Winning Words

High country lesson: Balance creates perspective

Column by Michael Norton
Posted 3/9/21

“Some see the glass half full. Others see it half empty. I see a glass that is twice as big as it needs to be.” — George Carlin Isn’t that the way it seems these days? Sometimes we see the …

This item is available in full to subscribers.

Please log in to continue

Log in

Don't have an ID?

Print subscribers

If you're a print subscriber, but do not yet have an online account, click here to create one.


Click here to see your options for becoming a subscriber.

If you made a voluntary contribution in 2022-2023 of $50 or more, but do not yet have an online account, click here to create one at no additional charge. VIP Digital Access includes access to all websites and online content.

Our print publications are advertiser supported. For those wishing to access our content online, we have implemented a small charge so we may continue to provide our valued readers and community with unique, high quality local content. Thank you for supporting your local newspaper.
Winning Words

High country lesson: Balance creates perspective


“Some see the glass half full. Others see it half empty. I see a glass that is twice as big as it needs to be.” — George Carlin

Isn’t that the way it seems these days? Sometimes we see the glass as half full, or half empty, depending on the day or our mood. And other times it is the people we are speaking with or the posts we read where others are overly optimistic about an event or situation while others only see the gloom or danger. Fair and balanced is apparently in the eyes and the hands of the one holding the glass.

When we are out of balance, there is a good chance that our perspective can change. For those of us who enjoy skiing, we know what being off-balance feels like as it usually ends in a cloud of white and our gear splayed out across the mountain.

I love to ski, and I especially love to ski the trees. A mountain I have spent more days on than any other mountain is Beaver Creek. For more than 20 years I have enjoyed skiing there and have come to know the mountain like the back of my hand. My confidence on each run growing with each passing season. That included some of the best tree skiing that I have ever enjoyed. And as my confidence grew, my recklessness also increased. I was out of balance.

While skiing alone one day I had decided that a tree run called “Stickline” was a good idea. It was a powder day in the middle of the week and there were not a lot of other skiers on the hill that day. With my powder skis on I headed into the trees. It was awesome, quiet, and thrilling all at the same time. All was going incredibly well until I came around a tree a little too fast and missed my next turn, I over-corrected and fell. Once I had dug myself out of the hole I was in, I had realized that during my fall, I had lost one of my ski poles. After much digging around in the powder, I could not find it. My ski pole was gone and so was my balance.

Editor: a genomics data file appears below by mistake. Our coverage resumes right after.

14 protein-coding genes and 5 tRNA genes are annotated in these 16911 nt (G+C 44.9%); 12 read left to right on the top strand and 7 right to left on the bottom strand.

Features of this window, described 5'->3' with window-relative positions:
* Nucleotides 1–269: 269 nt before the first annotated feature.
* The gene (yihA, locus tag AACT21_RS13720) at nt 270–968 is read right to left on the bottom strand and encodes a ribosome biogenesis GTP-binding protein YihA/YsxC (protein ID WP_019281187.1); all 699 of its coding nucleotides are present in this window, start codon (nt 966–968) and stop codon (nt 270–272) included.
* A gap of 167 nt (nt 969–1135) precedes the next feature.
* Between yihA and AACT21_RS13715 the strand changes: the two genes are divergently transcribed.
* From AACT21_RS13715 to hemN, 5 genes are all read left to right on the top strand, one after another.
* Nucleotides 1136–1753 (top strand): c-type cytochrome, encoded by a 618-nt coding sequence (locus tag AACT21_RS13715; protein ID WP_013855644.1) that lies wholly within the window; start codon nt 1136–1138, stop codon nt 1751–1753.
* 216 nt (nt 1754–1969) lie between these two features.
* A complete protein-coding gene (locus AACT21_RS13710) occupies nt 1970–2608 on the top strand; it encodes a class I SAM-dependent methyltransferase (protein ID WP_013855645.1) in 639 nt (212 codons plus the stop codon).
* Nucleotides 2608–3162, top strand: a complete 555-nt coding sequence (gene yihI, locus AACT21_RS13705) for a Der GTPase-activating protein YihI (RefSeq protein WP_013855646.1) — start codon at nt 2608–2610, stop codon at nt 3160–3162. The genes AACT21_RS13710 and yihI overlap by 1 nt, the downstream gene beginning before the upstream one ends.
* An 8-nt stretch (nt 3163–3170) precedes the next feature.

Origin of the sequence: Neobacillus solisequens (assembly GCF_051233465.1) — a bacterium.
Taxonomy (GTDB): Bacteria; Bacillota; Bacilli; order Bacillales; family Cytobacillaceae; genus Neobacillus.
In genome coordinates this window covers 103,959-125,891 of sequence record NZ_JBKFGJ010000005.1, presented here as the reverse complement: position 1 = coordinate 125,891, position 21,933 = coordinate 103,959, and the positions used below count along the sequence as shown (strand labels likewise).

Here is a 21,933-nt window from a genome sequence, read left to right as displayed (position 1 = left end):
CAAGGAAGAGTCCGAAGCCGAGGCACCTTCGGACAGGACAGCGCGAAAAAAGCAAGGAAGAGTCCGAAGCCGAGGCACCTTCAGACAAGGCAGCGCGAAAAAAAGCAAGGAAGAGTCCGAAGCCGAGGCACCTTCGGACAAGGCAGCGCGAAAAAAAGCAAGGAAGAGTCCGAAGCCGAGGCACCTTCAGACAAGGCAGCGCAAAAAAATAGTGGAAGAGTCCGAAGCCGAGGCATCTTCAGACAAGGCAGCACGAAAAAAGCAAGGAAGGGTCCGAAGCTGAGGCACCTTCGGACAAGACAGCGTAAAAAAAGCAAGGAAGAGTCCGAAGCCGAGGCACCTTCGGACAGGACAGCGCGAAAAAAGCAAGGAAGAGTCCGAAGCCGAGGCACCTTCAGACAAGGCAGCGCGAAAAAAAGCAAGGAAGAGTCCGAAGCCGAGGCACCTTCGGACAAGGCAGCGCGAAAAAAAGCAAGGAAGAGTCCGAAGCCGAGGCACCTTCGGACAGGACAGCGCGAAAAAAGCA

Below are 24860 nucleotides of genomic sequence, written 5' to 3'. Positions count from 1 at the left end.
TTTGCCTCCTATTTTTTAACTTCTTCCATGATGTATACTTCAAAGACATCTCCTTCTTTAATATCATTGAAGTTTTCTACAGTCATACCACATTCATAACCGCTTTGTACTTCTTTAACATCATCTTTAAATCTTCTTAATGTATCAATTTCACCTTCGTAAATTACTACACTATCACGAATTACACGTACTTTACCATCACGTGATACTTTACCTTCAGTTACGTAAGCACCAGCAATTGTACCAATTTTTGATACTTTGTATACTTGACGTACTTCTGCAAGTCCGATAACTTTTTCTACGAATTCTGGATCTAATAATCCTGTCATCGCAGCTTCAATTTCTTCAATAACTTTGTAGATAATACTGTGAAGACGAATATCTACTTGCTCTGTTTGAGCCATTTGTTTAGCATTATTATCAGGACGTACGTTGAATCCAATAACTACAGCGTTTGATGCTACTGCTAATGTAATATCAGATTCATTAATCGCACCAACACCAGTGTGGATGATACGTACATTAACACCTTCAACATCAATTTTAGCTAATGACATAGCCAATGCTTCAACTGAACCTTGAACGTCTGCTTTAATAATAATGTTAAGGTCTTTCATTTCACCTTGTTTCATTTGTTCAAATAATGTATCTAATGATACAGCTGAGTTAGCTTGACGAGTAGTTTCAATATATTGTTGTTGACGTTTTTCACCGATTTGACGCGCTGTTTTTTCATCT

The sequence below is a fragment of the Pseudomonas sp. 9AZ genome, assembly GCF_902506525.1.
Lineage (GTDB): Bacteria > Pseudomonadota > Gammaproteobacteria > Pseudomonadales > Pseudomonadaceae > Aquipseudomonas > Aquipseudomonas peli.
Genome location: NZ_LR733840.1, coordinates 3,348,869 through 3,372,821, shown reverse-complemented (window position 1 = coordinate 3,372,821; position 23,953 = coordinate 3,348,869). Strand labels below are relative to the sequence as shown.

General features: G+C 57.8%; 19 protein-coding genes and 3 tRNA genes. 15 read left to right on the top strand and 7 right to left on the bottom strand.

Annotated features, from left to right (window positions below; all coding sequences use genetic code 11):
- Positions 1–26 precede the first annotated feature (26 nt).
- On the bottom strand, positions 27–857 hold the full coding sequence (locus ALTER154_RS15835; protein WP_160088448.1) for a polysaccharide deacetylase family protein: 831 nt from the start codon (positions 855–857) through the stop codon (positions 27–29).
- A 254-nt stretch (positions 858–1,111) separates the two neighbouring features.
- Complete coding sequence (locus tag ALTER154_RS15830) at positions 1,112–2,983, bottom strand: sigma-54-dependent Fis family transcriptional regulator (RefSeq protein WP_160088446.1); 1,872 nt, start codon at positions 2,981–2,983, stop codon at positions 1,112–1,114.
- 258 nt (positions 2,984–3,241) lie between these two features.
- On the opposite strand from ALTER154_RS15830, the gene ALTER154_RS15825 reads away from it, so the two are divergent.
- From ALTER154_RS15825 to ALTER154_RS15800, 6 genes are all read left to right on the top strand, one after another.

As an avid skier and someone who has made hundreds of runs through the trees, since my balance was gone, so was my perspective. The trees looked tighter, the air became thicker, my body temperature was rising while my eyes scanned the forest for the easiest way out. Each time I started to regain my balance, the trail was closing in on me, limiting my progress. Pretty soon I was a puddle of sweat, my goggles were fogging up, and my pulse was racing. I stopped again, lifted my goggles, took off my helmet, and leaned against a tree to catch my breath. And in that moment, I knew that balance would be the key to getting out, balance would provide the necessary perspective to showing me the openings and preparing me for each turn. So, with renewed balance and perspective I made it out safely.

I wanted to share this with you because there is no shortage of sources of input and influence today. And those we hear, see, and read are given to us by the perspective of that individual or organization. We can tell right away if we are seeing a “glass half full” or a “glass half empty” perspective. The thing is this, in either case, the belief is that the perspective that is being shared is 100% the right perspective or maybe even the only perspective.

Maybe it’s time that we take a pause, catch our breath, lean against a tree, and regain our balance to see the reality in front of us and the best way forward.

Would a little more balance bring back a new perspective? Would a new perspective help you to move forward in a way that you hadn’t seen before? I would love to hear your story at, and when we learn to find the balance in each other’s perspective, it really will be a better than good week.

Michael Norton is the grateful CEO of, a personal and professional coach, and a consultant, trainer, encourager and motivator to businesses of all sizes.

Michael Norton


Our Papers

Ad blocker detected

We have noticed you are using an ad blocking plugin in your browser.

The revenue we receive from our advertisers helps make this site possible. We request you whitelist our site.